What persuades fintech startups and scaleups to go down the crowdfunded route? Veteran money raisers Smarterly and Money Dashboard discuss strategy, paybacks and surprises with Seedrs and Crowdcube.
Back in 2018, two British challenger banks acquired unicorn status after successful investment rounds. They were Monzo and Revolut – fintechs par excellence, with similar products and similar visions for the digital future of British wallets and bank accounts.
As well as competing for market share in the growing European fintech scene, Monzo and Revolut had also been competing for a rather special accolade: becoming the UK’s first ‘crowdfunded unicorn’.
In the end, it was Revolut that took the crown, after a Series C investment round saw it raise $250million to quadruple its valuation to $1.7billion in April 2018. In truth, of course, both Revolut’s and Monzo’s fundraising efforts could at best be described as hybrid. Over the course of their brief histories, they’d paired lucrative professional investment rounds with crowdfunding listings that offered ordinary people the chance to secure equity in their growing firms.
Crowdfunding success stories have been hitting the headlines for nearly a decade now. The Oculus Rift VR headset became an early triumph after raising $2.5million on US-based crowdfunding platform Kickstarter back in 2012, only to be purchased by Facebook two years later – for a whopping $2billion. Unfortunately, for Oculus VR’s 10,000 initial funders, Kickstarter is a ‘donate and reward’ platform. Those initial investors were rewarded with merchandise, rather than a gigantic equity buyback following the Facebook purchase.
While Kickstarter and Indiegogo tend to crowd-finance creative projects, London-based Seedrs, and Exeter-based Crowdcube, have both created platforms to help crowdfund explicitly for-profit firms. Both platforms have hosted multi-million pound Revolut crowdfunding offerings, with Crowdcube also helping Monzo make a splash in 2018 when it raised £20million in just two days – including an astonishing £3million in the first 60 seconds after the page went live.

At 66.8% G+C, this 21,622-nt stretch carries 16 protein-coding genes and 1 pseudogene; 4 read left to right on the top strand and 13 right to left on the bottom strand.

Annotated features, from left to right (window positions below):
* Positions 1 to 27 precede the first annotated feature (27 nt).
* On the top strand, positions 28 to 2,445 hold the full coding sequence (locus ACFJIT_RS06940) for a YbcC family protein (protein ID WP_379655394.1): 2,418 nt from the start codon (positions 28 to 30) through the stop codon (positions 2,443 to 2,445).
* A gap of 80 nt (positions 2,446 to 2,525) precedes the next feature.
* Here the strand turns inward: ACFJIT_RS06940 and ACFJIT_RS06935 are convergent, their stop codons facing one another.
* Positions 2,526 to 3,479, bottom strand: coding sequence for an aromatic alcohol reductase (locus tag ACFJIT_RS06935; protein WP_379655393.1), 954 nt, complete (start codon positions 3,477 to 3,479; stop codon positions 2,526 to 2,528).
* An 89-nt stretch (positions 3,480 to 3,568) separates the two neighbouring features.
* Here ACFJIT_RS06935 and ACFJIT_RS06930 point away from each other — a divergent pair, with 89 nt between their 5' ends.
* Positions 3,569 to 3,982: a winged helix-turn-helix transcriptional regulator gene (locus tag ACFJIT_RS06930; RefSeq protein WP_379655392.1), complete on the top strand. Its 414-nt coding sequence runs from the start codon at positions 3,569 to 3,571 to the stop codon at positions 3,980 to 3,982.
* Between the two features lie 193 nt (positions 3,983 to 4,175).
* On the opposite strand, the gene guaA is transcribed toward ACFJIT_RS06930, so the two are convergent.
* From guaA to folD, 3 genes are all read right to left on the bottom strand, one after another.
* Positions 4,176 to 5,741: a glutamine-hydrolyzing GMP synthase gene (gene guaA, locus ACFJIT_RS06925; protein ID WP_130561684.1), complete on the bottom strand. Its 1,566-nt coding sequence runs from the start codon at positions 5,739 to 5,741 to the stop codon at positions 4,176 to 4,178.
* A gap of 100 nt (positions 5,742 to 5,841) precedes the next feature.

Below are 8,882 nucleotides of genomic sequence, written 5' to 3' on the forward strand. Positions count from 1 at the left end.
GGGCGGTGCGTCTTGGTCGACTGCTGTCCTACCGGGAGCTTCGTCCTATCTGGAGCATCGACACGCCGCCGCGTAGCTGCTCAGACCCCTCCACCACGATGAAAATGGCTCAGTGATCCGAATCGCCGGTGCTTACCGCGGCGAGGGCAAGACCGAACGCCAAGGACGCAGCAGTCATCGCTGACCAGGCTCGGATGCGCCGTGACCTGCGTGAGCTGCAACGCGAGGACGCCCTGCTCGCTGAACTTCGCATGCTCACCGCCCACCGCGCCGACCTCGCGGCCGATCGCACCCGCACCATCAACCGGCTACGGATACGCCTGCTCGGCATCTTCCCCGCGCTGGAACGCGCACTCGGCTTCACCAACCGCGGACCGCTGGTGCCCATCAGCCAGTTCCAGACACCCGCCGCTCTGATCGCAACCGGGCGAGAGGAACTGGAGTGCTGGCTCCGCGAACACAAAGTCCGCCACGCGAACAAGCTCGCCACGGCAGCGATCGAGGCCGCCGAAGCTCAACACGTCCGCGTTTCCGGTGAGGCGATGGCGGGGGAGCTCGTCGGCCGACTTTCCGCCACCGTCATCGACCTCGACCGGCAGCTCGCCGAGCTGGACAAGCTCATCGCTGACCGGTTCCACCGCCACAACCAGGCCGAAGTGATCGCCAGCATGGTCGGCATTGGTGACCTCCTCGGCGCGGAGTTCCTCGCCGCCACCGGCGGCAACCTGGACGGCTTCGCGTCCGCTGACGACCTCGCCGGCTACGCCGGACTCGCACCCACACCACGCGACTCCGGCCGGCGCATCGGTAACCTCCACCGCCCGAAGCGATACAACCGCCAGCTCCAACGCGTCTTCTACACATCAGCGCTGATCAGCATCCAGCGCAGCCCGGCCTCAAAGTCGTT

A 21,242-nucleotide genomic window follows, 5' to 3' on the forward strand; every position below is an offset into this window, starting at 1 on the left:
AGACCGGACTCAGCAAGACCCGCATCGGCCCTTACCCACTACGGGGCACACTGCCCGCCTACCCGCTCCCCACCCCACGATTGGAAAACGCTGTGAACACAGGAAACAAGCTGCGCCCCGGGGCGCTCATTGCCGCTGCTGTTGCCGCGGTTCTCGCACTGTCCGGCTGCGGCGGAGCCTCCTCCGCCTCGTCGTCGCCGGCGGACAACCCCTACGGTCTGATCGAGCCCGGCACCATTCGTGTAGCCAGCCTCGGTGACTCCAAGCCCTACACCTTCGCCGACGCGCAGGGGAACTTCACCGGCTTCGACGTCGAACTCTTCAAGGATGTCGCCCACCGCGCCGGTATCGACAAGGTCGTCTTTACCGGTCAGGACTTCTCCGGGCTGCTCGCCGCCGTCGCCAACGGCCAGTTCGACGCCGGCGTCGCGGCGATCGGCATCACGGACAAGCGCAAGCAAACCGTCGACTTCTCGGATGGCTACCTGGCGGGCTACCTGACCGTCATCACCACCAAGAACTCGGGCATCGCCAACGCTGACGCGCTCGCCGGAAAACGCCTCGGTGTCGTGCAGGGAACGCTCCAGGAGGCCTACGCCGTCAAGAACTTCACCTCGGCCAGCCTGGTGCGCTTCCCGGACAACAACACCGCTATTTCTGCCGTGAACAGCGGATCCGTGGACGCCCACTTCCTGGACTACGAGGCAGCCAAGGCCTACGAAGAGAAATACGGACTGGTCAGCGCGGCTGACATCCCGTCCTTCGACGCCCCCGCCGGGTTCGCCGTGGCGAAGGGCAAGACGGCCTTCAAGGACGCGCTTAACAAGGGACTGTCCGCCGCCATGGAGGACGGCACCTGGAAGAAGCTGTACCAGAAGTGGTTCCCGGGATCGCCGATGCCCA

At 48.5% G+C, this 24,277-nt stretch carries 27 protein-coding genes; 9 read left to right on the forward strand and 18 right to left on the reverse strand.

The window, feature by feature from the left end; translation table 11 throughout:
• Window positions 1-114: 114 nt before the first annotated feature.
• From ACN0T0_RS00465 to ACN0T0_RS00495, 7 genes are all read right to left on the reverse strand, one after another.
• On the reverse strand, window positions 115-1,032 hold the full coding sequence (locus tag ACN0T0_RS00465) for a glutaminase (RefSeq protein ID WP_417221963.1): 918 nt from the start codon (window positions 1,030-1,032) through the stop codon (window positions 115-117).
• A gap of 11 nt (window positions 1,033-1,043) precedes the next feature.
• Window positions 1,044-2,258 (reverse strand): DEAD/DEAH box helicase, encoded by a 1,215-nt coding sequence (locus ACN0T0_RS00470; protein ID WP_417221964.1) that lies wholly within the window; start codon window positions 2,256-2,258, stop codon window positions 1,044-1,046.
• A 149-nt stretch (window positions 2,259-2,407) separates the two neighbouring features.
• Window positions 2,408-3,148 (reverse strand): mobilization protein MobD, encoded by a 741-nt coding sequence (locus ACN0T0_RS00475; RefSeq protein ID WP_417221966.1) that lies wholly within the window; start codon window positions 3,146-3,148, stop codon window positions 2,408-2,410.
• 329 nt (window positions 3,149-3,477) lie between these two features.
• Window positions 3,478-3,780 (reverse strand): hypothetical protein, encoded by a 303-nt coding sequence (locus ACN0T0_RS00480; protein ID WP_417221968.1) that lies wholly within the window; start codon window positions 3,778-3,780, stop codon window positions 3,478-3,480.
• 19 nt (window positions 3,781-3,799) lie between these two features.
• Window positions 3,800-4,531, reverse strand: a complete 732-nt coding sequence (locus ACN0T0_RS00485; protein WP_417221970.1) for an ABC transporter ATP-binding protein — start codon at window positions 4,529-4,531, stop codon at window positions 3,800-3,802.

Importantly, both Seedrs and Crowdcube are modelled as ‘fund for equity’ crowdfunding platforms, which means investors have an ongoing stake in the success of the firms they fund. This, in turn, tends to make them superstar advocates for, and users of, the firms they help to finance.
“It’s an incredibly powerful dynamic,” says Darren Westlake, CEO of Crowdcube. “You
have investors who become super-referrers, and super-loyal people to your business; they become your advocates and your evangelists, and tell people and refer people.”
As with Monzo’s memorable ‘Golden Ticket’ referral mechanism, this dynamic is all about incentivising customers to go the extra mile to grow the business they’ve backed financially.
Jeff Kelisky, CEO at Seedrs, offers an example of how this dynamic can play out.
“When Oppo Ice Cream raised with us, they signed up to sell in Waitrose. But they’re a small company, so they don’t have the resources to go and police whether Waitrose is actually honouring the contract,” he says. “So, they gave their investors a mission. They said ‘look, next time you go to your local Waitrose, take a photo of where we are on the shelf. We’re supposed to be on the top shelf. And make sure the label is facing forward!’. And they got three things out of that. They got photos from across the country, their investors felt like part of the journey, and, of course, they all bought ice cream on that visit, too.”
Another beneficiary of Seedrs’ platform, and another British fintech, Smarterly has twice raised through crowdfunding. Smarterly specialises in workplace savings, enabling employers to help their staff create savings pots direct from their payroll. As the firm’s co-founder, Phil Hollingdale, explains, crowdfunding even appears to work for firms with a B2B product.
“Our business model is B2B, and my perception was that most investors through these platforms only really invest in stuff they consume on a daily basis,” he says. “We had a target of £600k, which we raised through my network, and then, through the crowd,
we raised another £1million from 570 investors. I was surprised by that, and absolutely delighted!
“We’ve now got about 1,200 investors through the Seedrs platform, so the focus is to get them to become customers, and, for us, because of our business model, that means getting them to become ambassadors for Smarterly and introducing us to their employers, so we can start a conversation with them – that’s worked extremely well for us.”